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high-pass for 3-way fEARfuls
greenboy: This was a collaboration of sorts. Knowing the Alpha6 and the 6ND410 were very similar in their high-end rolloff points and slopes, I contacted Duke and described my idea of how to address either midrange driver and all the recommended waveguides with the same crossover - and why the compromises in off-axis performance would be negligible for bass guitar - if not for other sources. Duke agreed to do measurements and design to my idea if I would ship him the 6" x 6" JBL waveguide.
I'm very pleased how this turned out. Duke rules.
Duke LeJeune: For those of you interested in adding a reasonably priced high performance tweeter to your fEARful cabs, I've designed a high-pass filter for use with the Eminence ASD-1001 mounted to the 90° by 90° 6" x 6" JBL PT-B99HF-1 waveguide (will work fine with other recommended compression drivers and waveguides as well - greenboy).
A high-pass filter is essentially half a crossover. The idea is to let the midrange driver (either the Alpha 6A or the 6ND410) roll off naturally, which both of them do smoothly in the 6 kHz ballpark. The tweeter then just fills in the top of the spectrum. Rarely do the audio gods smile on us little folk, but in this case they have: The response curves of the Alpha 6A and the 6ND410 are similar enough that a tweeter section which works well with one is going to work well with the other, assuming the difference in efficiency can be accounted for. That is done by using a variable L-pad.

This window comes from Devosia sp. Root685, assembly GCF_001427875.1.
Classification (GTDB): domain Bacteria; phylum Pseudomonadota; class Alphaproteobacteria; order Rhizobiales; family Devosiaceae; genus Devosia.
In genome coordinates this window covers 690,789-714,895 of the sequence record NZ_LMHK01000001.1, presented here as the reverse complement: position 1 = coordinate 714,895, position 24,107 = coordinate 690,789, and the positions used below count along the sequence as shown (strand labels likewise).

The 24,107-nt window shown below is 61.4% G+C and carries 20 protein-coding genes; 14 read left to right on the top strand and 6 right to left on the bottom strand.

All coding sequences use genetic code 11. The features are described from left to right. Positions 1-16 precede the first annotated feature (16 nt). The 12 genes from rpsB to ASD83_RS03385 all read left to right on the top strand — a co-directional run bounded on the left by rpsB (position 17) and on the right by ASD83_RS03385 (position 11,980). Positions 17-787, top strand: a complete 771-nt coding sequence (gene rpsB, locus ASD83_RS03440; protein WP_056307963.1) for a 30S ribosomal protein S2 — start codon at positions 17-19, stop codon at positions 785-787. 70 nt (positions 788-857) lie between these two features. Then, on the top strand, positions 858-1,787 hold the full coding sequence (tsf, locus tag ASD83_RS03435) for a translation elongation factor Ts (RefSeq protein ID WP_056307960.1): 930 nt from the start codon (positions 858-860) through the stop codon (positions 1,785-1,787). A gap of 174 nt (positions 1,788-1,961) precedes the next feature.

The correct polarity is the same polarity is the midrange driver; in other words where the polarity of the midrange is reversed relative to the woofer, the polarity of the ASD-1001 should also be reversed relative to the woofer. This takes into account not only the phase shift of the crossover, but also the inherent phase rotations of the drivers as well as the driver offest (the voice coil of the ASD-1001 is physically about 1/2 wavelength farther away than that of the midrange unit at the crossover frequency).
The ASD-1001 is a PA-style compression driver so it's quite a bit more capable than what's commonly found in bass cabs. And with a 6.5 kHz third-order (18 dB per octave) high pass filter, it's not being pushed hard at all in this application.
The JBL waveguide is a constant-directivity device, which means it doesn't beam the high frequencies like some horns do. The tonal balance stays fairly uniform across at least a 90 degree frontal arc, so that nice, wide sweet spot characteristic of the fEARfuls can be extended up to the top of the spectrum. Also the design of the waveguide itself contributes to smoother sound as compared to many horns.
Total cost for the waveguide, driver, crossover components and L-pad (not counting shipping) is well under $60 using very good but not exotic parts. You can shave off about $8 or $9 more by making your own fixed L-pad out of resistors; here is a description of how to do so: fEARful thread #3, post #818.
¤ highpass parts:
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